* Vaccine has double dose of viral protection
* Study found no safety problems
By Julie Steenhuysen
CHICAGO, Dec 21 (Reuters) - Australian vaccine maker CSL Ltd (CSL.AX) said on Monday its pandemic H1N1 swine flu vaccine delivered a strong immune response after just one dose in children as young as 6 months.
Global health authorities recommend children get two swine flu shots for full protection, but the CSL vaccine showed strong response with just one shot.
“This is great news that kids, including the very youngest kids, responded with a single dose. It really is as good as we would have hoped,” said Dr. Anthony Fiore of the U.S. Centers for Disease Control and Prevention, who wrote a commentary that accompanied the study in the Journal of the American Medical Association.
The findings suggest a single shot of the vaccine could protect infants and children, a group that has been especially vulnerable to pandemic H1N1 influenza.
In the study, a single 15-microgram dose produced protective antibody levels in 92 percent of children aged 6 to 36 months, and 92.9 percent in children aged 3 to 9.
After a second dose, 100 percent of children in both age groups were protected. No serious safety concerns were reported with the vaccine.
“The key finding is really that one dose of the swine flu vaccine appears to be highly effective in children as young as six months of age,” Dr. Michael Greenberg, director of vaccines clinical development with CSL, said in a telephone interview.
“While we’ve seen similar responses in adults, the fact that we were able to achieve protective antibodies in the majority of children even after one dose of the vaccine is what makes these findings unique.”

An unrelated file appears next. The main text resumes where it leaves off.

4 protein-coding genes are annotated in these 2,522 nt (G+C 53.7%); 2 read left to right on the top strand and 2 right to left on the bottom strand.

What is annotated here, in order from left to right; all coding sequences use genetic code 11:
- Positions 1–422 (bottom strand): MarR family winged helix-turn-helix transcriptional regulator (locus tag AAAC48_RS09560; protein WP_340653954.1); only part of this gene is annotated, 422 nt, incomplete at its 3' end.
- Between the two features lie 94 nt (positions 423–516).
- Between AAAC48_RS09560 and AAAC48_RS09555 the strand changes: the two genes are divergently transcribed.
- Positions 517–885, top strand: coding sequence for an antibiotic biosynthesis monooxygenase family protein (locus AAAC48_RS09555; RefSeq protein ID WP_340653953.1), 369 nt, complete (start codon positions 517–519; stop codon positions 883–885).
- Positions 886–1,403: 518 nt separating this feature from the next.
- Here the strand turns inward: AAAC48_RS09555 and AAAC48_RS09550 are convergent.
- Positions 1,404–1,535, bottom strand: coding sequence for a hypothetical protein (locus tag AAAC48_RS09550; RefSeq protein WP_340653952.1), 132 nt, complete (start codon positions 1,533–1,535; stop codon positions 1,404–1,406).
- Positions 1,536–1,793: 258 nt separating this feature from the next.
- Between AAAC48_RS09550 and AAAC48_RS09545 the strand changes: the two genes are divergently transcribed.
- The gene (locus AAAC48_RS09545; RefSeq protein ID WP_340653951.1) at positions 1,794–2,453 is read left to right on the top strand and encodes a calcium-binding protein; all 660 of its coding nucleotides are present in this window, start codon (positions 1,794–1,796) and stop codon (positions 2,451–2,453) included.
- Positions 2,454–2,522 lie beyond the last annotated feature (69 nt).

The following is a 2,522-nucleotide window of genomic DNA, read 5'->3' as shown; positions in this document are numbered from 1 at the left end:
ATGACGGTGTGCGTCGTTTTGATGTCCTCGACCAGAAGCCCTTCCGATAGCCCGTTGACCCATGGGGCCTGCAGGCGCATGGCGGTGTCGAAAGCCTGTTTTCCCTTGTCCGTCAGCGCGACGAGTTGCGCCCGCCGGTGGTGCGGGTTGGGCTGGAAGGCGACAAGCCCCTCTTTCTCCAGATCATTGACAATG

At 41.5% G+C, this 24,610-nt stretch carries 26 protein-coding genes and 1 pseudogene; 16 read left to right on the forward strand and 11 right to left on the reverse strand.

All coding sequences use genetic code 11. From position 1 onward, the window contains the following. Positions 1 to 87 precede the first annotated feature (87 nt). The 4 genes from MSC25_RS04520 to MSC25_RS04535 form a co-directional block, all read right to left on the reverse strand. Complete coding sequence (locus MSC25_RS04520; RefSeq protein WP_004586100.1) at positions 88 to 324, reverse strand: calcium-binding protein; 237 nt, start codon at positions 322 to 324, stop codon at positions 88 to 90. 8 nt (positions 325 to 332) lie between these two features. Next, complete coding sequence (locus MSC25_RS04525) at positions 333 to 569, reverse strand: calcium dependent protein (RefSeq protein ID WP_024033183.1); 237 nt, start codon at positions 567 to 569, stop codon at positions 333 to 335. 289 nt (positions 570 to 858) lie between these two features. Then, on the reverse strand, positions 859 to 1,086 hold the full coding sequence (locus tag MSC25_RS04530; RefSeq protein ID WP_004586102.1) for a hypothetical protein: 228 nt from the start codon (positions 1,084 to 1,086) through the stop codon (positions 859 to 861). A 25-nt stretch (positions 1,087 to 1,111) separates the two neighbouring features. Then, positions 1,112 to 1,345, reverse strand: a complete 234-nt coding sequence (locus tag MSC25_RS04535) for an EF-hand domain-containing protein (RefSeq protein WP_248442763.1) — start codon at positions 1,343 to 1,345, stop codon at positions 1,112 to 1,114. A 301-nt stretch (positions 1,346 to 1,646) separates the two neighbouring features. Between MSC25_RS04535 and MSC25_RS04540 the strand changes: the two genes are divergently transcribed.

Currently, all H1N1 vaccines in the United States for children 3 and over are given in a 15 microgram dose, while children 6 months to three years get a 7.5 microgram dose of vaccine, Fiore said in a telephone interview.
The CSL study also tested the higher 15-microgram dose in the youngest children, and found no significant side effects.
“They were testing a double dose of vaccine in those younger kids — more than is currently approved,” Fiore said.
Fiore said it is not clear exactly why children in the study did so well on a single dose of the vaccine. He said it may be that some had unknowingly been exposed to swine flu and their immune systems were already primed, or it may be the way they were tested in the lab. Or, he said, it may be that the CSL vaccine simply produces a better immune response.
Fiore said the findings do not suggest that all swine flu vaccines approved for children require only dose. Tests of other vaccines show children need two doses for good protection.
“It’s one vaccine, one study, one year, and it’s in the context of fairly long experience with young children who have never before been vaccinated needing two doses,” he said.
The CDC estimates that swine flu has killed 10,000 Americans, including 1,100 children, and put 200,000 into the hospital since it emerged in March.
The U.S. government has been struggling to vaccinate 160 million Americans considered in most need of H1N1 vaccination but had 100 million doses of H1N1 vaccine as of last week. CSL is contracted to provide 36 million doses of vaccine, and Greenberg said so far the company has delivered everything the government has asked for. (Reporting by Julie Steenhuysen; Editing by Maggie Fox, Editing by Gary Hill)